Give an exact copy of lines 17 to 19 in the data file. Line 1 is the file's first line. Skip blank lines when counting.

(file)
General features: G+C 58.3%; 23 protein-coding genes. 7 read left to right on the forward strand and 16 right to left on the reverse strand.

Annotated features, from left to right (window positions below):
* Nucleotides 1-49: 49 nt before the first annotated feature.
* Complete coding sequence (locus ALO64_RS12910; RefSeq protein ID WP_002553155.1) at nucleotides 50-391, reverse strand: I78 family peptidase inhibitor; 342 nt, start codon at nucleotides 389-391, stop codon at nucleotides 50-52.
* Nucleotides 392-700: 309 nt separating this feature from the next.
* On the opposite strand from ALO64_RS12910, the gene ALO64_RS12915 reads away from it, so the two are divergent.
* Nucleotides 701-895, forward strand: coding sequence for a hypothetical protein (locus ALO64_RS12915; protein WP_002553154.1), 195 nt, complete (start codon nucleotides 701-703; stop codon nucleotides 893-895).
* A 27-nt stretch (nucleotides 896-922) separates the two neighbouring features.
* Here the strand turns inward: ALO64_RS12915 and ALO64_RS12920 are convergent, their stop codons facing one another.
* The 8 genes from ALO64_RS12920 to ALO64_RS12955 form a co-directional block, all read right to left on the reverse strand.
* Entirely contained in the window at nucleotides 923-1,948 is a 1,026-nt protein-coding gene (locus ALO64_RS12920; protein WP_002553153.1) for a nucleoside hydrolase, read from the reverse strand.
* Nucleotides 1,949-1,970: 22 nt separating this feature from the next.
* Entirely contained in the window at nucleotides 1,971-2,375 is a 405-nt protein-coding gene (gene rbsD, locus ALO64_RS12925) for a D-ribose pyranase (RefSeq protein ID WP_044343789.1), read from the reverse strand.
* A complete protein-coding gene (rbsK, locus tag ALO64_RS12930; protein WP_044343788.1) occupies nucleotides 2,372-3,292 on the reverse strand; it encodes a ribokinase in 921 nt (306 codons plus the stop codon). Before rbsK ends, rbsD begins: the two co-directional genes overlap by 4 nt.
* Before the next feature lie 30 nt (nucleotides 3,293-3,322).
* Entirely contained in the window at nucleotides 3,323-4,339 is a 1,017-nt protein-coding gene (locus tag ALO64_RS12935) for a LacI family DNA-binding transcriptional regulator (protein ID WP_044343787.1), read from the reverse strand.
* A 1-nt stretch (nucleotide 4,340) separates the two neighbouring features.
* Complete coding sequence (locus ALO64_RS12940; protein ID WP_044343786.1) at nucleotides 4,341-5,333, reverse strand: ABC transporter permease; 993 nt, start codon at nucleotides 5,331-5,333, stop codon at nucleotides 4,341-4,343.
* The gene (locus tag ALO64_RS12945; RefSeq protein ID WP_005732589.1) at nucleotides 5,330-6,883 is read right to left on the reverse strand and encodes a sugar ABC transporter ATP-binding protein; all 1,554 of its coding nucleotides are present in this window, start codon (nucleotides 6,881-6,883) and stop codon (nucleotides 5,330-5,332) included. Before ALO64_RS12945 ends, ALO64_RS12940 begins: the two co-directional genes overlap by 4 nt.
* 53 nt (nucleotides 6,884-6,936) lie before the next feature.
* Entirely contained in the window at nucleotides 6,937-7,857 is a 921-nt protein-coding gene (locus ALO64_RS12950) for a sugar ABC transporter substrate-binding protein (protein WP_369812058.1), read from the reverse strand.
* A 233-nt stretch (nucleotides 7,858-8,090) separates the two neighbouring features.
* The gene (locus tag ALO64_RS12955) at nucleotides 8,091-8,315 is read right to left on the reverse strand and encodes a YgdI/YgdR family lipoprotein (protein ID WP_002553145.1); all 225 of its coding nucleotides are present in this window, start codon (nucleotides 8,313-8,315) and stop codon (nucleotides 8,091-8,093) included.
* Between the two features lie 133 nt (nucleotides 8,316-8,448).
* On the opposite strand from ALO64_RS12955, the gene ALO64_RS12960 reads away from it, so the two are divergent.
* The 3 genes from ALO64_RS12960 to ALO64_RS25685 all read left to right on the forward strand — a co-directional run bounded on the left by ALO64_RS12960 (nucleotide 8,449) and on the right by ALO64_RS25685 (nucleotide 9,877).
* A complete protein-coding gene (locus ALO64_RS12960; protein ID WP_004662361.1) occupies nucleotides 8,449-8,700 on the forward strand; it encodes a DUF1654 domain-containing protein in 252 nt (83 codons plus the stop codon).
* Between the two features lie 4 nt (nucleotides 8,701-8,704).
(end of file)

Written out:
* A 1-nt stretch (nucleotide 4,340) separates the two neighbouring features.
* Complete coding sequence (locus ALO64_RS12940; protein ID WP_044343786.1) at nucleotides 4,341-5,333, reverse strand: ABC transporter permease; 993 nt, start codon at nucleotides 5,331-5,333, stop codon at nucleotides 4,341-4,343.
* The gene (locus tag ALO64_RS12945; RefSeq protein ID WP_005732589.1) at nucleotides 5,330-6,883 is read right to left on the reverse strand and encodes a sugar ABC transporter ATP-binding protein; all 1,554 of its coding nucleotides are present in this window, start codon (nucleotides 6,881-6,883) and stop codon (nucleotides 5,330-5,332) included. Before ALO64_RS12945 ends, ALO64_RS12940 begins: the two co-directional genes overlap by 4 nt.